Forkhead box N1
The FOXN1 gene provides instructions for making a protein that attaches (binds) to specific regions of DNA and regulates the activity of other genes. On the basis of this action, the FOXN1 protein is called a transcription factor.
The FOXN1 protein is important for development of the skin, hair, nails, and immune system. Studies suggest that this protein helps guide the formation of hair follicles and the growth of fingernails and toenails. The FOXN1 protein also plays a critical role in the formation of the thymus, which is a gland located behind the breastbone where immune system cells called T cells mature and become functional. T cells recognize and attack foreign invaders, such as viruses and bacteria, to help prevent infection.
Researchers suspect that the FOXN1 protein is also involved in the development of the brain and spinal cord (central nervous system), although its role is unclear.
At least one mutation in the FOXN1 gene has been found to cause T-cell immunodeficiency, congenital alopecia, and nail dystrophy, a condition that affects the immune system and growth of the hair and nails. The known mutation, which is written as Arg255Ter or R255X, replaces the protein building block (amino acid) arginine with a signal to stop protein production. No functional FOXN1 protein is produced from the mutated gene.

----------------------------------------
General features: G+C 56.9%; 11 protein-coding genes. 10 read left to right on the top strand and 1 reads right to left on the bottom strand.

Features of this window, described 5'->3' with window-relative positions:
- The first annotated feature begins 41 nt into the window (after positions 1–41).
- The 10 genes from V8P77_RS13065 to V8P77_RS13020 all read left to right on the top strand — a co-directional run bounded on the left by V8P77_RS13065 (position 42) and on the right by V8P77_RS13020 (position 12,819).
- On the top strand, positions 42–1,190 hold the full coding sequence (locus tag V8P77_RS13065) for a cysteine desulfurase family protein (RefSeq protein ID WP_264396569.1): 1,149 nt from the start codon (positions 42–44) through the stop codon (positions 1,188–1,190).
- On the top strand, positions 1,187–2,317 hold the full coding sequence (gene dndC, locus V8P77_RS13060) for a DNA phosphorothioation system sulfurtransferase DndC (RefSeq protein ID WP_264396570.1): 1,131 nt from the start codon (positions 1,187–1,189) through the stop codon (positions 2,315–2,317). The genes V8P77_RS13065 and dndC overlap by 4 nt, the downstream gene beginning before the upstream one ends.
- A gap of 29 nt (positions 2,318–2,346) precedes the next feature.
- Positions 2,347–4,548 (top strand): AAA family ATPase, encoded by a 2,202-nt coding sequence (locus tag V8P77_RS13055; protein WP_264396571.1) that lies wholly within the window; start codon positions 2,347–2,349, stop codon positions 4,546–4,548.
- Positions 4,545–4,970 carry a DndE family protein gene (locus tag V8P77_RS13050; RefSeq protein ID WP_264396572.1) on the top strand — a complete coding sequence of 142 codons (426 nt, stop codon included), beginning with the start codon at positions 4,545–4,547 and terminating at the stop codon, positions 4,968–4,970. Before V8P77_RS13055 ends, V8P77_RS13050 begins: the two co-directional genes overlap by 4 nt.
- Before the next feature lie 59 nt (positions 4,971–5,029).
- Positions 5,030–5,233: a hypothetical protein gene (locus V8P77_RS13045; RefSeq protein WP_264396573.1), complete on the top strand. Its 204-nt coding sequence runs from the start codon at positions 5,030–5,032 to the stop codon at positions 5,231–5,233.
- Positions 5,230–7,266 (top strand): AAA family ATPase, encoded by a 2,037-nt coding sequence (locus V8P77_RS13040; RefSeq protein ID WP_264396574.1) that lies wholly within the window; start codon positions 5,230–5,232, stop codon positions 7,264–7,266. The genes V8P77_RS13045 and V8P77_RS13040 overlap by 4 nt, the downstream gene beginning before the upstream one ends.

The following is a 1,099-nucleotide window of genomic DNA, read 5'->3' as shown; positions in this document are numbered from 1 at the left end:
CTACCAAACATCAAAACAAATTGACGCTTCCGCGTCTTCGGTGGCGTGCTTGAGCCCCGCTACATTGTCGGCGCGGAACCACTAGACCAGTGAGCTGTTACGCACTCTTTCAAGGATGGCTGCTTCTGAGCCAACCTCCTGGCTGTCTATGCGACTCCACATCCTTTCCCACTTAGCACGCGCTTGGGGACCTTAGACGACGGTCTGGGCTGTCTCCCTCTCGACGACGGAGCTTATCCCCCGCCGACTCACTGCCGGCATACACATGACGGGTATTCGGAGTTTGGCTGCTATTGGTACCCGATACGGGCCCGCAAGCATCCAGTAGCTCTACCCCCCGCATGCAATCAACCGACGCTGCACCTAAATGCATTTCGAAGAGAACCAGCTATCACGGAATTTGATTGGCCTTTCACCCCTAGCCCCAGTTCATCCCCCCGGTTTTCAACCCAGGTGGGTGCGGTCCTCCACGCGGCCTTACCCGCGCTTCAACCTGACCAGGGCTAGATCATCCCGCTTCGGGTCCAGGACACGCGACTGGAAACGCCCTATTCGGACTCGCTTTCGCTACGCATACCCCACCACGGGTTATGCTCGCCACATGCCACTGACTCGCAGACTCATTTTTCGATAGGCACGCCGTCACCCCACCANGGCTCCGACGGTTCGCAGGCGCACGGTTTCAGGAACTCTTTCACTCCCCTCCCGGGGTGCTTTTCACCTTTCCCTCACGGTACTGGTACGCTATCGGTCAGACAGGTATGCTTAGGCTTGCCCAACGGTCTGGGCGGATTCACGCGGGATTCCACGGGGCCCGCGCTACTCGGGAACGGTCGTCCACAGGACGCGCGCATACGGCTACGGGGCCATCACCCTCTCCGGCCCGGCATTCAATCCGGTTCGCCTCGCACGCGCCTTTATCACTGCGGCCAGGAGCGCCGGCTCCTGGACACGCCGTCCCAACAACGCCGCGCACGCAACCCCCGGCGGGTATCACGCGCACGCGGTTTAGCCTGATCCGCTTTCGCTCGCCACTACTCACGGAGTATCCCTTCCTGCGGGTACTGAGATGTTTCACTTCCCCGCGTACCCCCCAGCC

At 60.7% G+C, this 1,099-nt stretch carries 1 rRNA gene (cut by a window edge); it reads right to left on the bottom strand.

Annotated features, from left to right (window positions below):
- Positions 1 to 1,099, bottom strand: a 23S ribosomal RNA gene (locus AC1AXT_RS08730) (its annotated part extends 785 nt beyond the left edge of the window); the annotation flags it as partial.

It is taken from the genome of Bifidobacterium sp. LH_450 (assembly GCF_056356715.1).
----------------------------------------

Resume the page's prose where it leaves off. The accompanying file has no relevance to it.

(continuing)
A lack of FOXN1 protein prevents the formation of the thymus. When this gland is not present, the immune system cannot produce mature, functional T cells to fight infections. As a result, people with T-cell immunodeficiency, congenital alopecia, and nail dystrophy develop recurrent serious infections starting early in life. Loss of the FOXN1 protein also prevents the formation of hair follicles, leading to an absence of hair (alopecia). In addition, a shortage of this protein causes malformations of the fingernails and toenails (nail dystrophy).
Researchers have described abnormalities of the central nervous system in at least two cases of T-cell immunodeficiency, congenital alopecia, and nail dystrophy. However, it is not yet known whether central nervous system abnormalities are a common feature of this condition. It is unclear how a shortage of the FOXN1 protein might contribute to these abnormalities.
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